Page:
That’s about all there is to say about Campbell and the FOC, but what about Mom? Campbell thought the FOC knew about the child’s death, but the FOC says it didn’t. Why there’s no procedure in Detroit whereby the Office of Vital Records informs the FOC every time a minor dies, just in case there’s a support case pending, is yet another mystery I’m unequal to solving. Suffice it to say there wasn’t.
But again, what about Mom? The answer is clear enough; while both Campbell and the FOC felt around in the dark, she took their mutual ignorance to the bank – every month for 25 years. Mom knew the second son was dead. She also knew what the child support order said, i.e. Campbell is to pay x amount for Number One Son and y amount for Number Two Son. So the very first time after the death of Number Two Son that she received the amout of x + y from the FOC, she knew something was wrong.
In short, Mom had two reasons to know she was being paid more than she was owed. She knew the child was dead and she knew how much she was to receive for Number One Son. Here’s another thing: child support orders usually include language to the effect that the recipient is to notify the court if there’s a material change in circumstances that would warrant a modification of support. But Mom didn’t do that; she opted to keep receiving and banking the extra money.
That looks very much like fraud, but whatever her legal culpability, my guess is she’ll never pay the slightest price for her blatant wrongdoing.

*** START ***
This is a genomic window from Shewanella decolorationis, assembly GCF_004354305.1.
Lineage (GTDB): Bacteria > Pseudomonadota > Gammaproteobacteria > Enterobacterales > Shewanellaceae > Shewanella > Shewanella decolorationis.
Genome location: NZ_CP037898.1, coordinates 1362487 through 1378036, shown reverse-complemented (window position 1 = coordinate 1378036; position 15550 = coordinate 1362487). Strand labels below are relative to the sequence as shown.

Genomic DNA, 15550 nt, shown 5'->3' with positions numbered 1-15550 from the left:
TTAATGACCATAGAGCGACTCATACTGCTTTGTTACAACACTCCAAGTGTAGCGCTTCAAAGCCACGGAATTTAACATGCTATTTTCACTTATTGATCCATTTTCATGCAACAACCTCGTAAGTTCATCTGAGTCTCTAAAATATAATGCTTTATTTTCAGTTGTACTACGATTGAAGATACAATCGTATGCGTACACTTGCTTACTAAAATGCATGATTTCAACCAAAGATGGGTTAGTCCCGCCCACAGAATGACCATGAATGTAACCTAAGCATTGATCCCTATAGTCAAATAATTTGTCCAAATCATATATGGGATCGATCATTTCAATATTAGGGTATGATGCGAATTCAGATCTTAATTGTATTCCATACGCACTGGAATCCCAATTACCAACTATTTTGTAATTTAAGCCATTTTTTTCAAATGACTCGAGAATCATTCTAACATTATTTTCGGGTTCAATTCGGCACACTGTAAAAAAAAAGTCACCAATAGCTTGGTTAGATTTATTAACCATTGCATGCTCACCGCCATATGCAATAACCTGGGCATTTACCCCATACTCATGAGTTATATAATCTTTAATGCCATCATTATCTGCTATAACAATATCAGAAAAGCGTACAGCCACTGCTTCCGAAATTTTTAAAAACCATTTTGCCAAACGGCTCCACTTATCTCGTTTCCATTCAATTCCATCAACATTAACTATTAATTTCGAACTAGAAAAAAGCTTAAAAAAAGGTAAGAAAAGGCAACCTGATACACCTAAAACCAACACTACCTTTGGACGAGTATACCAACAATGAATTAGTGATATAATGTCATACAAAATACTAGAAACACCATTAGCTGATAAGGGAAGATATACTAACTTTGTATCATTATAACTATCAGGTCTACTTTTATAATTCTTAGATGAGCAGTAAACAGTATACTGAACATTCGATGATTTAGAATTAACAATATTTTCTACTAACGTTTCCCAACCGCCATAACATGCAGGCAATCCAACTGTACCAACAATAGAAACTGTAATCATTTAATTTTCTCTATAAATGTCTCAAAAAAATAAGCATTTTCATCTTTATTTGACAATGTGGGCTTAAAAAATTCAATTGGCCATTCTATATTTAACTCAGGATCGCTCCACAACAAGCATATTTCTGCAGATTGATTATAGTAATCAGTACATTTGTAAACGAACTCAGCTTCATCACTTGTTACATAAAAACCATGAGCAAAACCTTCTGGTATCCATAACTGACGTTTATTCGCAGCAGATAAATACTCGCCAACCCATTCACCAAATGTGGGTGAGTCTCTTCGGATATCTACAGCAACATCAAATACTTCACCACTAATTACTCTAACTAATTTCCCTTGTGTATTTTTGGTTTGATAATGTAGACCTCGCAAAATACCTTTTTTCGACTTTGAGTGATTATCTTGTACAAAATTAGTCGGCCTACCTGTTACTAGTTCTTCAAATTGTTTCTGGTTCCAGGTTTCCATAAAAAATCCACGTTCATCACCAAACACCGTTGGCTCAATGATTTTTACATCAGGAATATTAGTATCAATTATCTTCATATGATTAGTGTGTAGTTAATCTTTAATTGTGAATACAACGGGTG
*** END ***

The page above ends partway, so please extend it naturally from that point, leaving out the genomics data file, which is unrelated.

And that raises an issue. If Campbell tries to get any of his money back from the FOC, among other things, he’ll be told that the extra money is considered in law to be his gift to his child. At least that’s the legal fiction engaged in by some states. The obvious fact is that states, once they get the money, don’t want to give it back, so they pretend that, despite what the father says, the excess payments are a gift. I know that sounds outrageous, and it is. That’s true in no small part because in the law, one of the most basic concepts is that a gift is (a) a transference of something of value from one person to another plus (b) donative intent, i.e. the intention on the part of the giver to give a gift. Needless to say, element (b) is missing essentially every time a non-custodial parent makes an overpayment to a custodial one. But courts ignore the law so mothers won’t have to pay back overpayments made by non-custodial fathers.
I hesitate to think what they’d say if a father loaned his car to his ex. Would the court say that was hers too?
In any event, it’s clear that Lional Campbell’s ex had a duty to tell the FOC and perhaps the court that Number Two Son was dead. She didn’t do that and raked in a hefty chunk of change as a result. Will she pay a price? Don’t bet the ranch on it. Remember, this is family court where mothers get away with just about anything. If those courts don’t blink at perjury and false allegations, why would they care about 25 years of child support?